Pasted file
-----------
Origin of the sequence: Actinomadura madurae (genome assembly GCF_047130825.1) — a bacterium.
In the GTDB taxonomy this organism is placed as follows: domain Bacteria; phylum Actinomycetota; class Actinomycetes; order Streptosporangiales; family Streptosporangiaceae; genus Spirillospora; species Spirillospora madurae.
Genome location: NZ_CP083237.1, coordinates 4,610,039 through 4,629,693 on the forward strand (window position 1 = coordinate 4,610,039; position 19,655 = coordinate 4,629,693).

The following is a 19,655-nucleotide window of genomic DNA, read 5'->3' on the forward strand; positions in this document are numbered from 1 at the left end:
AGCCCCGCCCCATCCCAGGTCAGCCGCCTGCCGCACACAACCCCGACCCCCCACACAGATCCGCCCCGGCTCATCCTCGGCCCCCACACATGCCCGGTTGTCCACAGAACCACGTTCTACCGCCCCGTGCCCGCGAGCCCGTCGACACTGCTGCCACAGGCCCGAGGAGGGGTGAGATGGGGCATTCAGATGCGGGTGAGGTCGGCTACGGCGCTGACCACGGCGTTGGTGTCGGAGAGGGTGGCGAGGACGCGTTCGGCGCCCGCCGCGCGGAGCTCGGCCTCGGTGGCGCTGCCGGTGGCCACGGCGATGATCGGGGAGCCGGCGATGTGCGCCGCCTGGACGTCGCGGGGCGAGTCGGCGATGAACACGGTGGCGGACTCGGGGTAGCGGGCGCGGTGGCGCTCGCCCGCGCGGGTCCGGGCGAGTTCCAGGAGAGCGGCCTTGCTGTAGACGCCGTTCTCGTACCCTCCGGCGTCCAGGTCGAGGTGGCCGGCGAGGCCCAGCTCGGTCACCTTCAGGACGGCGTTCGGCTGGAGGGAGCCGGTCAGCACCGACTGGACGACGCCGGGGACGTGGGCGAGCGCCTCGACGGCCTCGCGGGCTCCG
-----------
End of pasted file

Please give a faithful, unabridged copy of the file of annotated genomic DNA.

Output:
Origin of the sequence: Actinomadura madurae (genome assembly GCF_047130825.1) — a bacterium.
In the GTDB taxonomy this organism is placed as follows: domain Bacteria; phylum Actinomycetota; class Actinomycetes; order Streptosporangiales; family Streptosporangiaceae; genus Spirillospora; species Spirillospora madurae.
Genome location: NZ_CP083237.1, coordinates 4,610,039 through 4,629,693 on the forward strand (window position 1 = coordinate 4,610,039; position 19,655 = coordinate 4,629,693).

The following is a 19,655-nucleotide window of genomic DNA, read 5'->3' on the forward strand; positions in this document are numbered from 1 at the left end:
AGCCCCGCCCCATCCCAGGTCAGCCGCCTGCCGCACACAACCCCGACCCCCCACACAGATCCGCCCCGGCTCATCCTCGGCCCCCACACATGCCCGGTTGTCCACAGAACCACGTTCTACCGCCCCGTGCCCGCGAGCCCGTCGACACTGCTGCCACAGGCCCGAGGAGGGGTGAGATGGGGCATTCAGATGCGGGTGAGGTCGGCTACGGCGCTGACCACGGCGTTGGTGTCGGAGAGGGTGGCGAGGACGCGTTCGGCGCCCGCCGCGCGGAGCTCGGCCTCGGTGGCGCTGCCGGTGGCCACGGCGATGATCGGGGAGCCGGCGATGTGCGCCGCCTGGACGTCGCGGGGCGAGTCGGCGATGAACACGGTGGCGGACTCGGGGTAGCGGGCGCGGTGGCGCTCGCCCGCGCGGGTCCGGGCGAGTTCCAGGAGAGCGGCCTTGCTGTAGACGCCGTTCTCGTACCCTCCGGCGTCCAGGTCGAGGTGGCCGGCGAGGCCCAGCTCGGTCACCTTCAGGACGGCGTTCGGCTGGAGGGAGCCGGTCAGCACCGACTGGACGACGCCGGGGACGTGGGCGAGCGCCTCGACGGCCTCGCGGGCTCCG